John Winslow – International Recovery Day

John Winslow – International Recovery Day

My name is John Winslow and I was born in 1949. I’m a person in long-term recovery and am now officially a “Snowbird”- meaning I live with my wife, Monna, in Virginia Beach, Virginia during the summers and on the golden Florida Gulf Coast during wintertime. I’ve got a cat, two grown children, and three grandchildren. I’m officially retired after a lifetime career of working in the addictions field to include prevention, treatment, and recovery advocacy. I feel blessed and deeply grateful for the many gifts bestowed upon me.

I began using alcohol and other substances in my mid-teens. By my late teens I was drinking alcoholically but didn’t have a clue. I was a child of the 60’s – sex, drugs, and rock & roll. I got married at age 18 and was drafted into the service later that same year. Two years later my daughter was born. By that time my addiction had taken over and getting high was now my priority – although I’d never admit it… even to myself. In early 1975 I checked myself into the psychiatric unit of a Veteran’s Administration (VA) hospital for 2 months. I didn’t think I was “crazy”, and I knew I must be too young to be an alcoholic. While there I was coerced into attending a local A.A. meeting. I listened to their stories and told myself I wasn’t “that bad”, not realizing those AA folks were going home to sleep in their warm beds that night while I was the one riding back to the “Nut House”. The ensuing year took me down a rapidly spiraling slide into darkness and despair.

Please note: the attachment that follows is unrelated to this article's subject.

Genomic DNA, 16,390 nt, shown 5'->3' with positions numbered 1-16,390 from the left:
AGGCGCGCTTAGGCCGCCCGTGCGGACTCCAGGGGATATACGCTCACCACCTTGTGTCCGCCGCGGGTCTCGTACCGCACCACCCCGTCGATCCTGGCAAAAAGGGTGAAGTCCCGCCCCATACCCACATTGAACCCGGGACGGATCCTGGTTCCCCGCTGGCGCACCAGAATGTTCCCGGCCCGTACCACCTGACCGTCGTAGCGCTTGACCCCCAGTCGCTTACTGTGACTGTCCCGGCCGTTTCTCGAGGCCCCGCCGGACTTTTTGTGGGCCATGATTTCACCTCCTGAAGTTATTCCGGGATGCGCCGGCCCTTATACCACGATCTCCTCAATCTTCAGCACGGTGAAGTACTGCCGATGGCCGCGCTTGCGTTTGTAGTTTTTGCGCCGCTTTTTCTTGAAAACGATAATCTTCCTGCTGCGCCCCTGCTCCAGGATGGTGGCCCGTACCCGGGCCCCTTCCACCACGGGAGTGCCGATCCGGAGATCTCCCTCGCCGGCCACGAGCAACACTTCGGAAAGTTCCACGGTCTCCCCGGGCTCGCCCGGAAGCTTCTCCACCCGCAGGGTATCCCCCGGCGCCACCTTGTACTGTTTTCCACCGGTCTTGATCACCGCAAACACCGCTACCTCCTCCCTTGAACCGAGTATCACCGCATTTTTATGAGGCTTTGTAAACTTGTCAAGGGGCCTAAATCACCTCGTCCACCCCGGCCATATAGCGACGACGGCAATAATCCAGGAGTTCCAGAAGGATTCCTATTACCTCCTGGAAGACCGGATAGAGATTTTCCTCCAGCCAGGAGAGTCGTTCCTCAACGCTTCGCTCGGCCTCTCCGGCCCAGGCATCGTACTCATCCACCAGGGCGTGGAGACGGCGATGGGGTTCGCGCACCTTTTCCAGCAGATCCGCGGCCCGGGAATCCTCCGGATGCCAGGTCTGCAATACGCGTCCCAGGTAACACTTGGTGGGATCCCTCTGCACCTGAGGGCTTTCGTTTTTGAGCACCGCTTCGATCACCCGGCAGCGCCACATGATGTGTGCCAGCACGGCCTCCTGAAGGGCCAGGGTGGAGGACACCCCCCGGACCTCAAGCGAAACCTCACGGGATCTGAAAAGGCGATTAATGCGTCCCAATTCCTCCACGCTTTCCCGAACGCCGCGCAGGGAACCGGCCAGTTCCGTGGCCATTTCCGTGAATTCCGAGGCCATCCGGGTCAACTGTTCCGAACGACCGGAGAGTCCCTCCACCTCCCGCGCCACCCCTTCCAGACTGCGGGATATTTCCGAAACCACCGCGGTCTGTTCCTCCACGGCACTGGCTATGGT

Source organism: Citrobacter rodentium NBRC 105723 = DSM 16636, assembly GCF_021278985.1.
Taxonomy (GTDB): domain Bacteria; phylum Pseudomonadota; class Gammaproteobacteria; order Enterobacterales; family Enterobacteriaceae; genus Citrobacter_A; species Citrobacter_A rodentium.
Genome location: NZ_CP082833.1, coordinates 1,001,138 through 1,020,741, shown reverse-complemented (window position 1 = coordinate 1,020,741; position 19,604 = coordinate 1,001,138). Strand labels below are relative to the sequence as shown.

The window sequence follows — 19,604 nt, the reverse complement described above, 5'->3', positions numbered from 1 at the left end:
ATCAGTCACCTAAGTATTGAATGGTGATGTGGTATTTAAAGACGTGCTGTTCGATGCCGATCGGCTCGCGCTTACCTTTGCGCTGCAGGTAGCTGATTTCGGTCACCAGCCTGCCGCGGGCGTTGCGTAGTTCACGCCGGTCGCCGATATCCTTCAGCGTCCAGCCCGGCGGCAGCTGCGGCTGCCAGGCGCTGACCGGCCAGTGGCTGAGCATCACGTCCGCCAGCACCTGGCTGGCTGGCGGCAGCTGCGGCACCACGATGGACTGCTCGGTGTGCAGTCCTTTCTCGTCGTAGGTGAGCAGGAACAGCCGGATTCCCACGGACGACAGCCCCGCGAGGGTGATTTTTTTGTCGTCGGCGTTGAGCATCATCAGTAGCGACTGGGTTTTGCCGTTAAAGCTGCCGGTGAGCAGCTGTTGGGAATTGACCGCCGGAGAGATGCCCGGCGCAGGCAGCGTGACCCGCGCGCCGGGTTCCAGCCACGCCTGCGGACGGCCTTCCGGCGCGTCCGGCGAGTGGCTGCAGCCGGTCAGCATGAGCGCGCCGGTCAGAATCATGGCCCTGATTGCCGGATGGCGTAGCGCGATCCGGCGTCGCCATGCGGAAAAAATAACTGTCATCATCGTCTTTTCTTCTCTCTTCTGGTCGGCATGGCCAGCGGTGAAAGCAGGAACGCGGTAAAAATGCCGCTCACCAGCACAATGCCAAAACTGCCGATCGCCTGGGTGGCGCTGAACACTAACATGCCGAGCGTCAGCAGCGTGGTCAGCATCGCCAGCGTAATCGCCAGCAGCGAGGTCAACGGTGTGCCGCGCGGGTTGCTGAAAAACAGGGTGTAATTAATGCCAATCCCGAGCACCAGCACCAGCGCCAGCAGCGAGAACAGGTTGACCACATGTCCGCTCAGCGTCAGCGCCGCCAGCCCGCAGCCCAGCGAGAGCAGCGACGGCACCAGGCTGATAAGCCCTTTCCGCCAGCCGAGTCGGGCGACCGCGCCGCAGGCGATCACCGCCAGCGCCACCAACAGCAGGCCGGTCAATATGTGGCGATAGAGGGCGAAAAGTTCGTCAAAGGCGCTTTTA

My last use of alcohol & other substances was in January 1976. I had just turned 26 years old. That evening culminated in a head-on collision in which I had crossed over the center line and struck the other vehicle. Fortunately, no one was severely injured. I often refer to that night as the best drunk I ever had because it was the catalyst for experiencing what I call my “moment of truth”. I realized I was powerless and defeated, and subsequently experienced a conversion of consciousness. I received wonderful help in the form of an excellent treatment experience followed by strong recovery support and have sought to give back ever since. 

My recovery journey eventually enabled me to return to school and obtain a master’s degree, become a Licensed Professional Counselor and work one-on-one and in groups with countless individuals addressing a myriad of addiction-related issues. I eventually established a private practice outpatient treatment program: Addiction Counseling Services which I owned and operated for about 20 years.

My recovery journey has been a spectacular experience. I had the honor of serving in a mental health supportive capacity for the police and fireman during the September 2001 rescue efforts at Ground Zero in New York city. I’ve taught a collegiate course on addiction, presented to law enforcement administrators at the F.B.I. Academy in Quantico, Virginia, served as President of the Maryland Addiction Director’s Council, and had the opportunity to open one of the first Recovery Community Centers in Maryland – the Dri-Dock Recovery & Wellness. I also served as Coordinator of the Recovery Leadership Program for the Maryland chapter of the National Council on Alcoholism & Drug Dependence. Additionally, my recovery journey has twice taken me to the White House in my role as recovery advocate. Recovery has given me the opportunity to raise a family, be of service to my community, and to live a life of dignity and respect.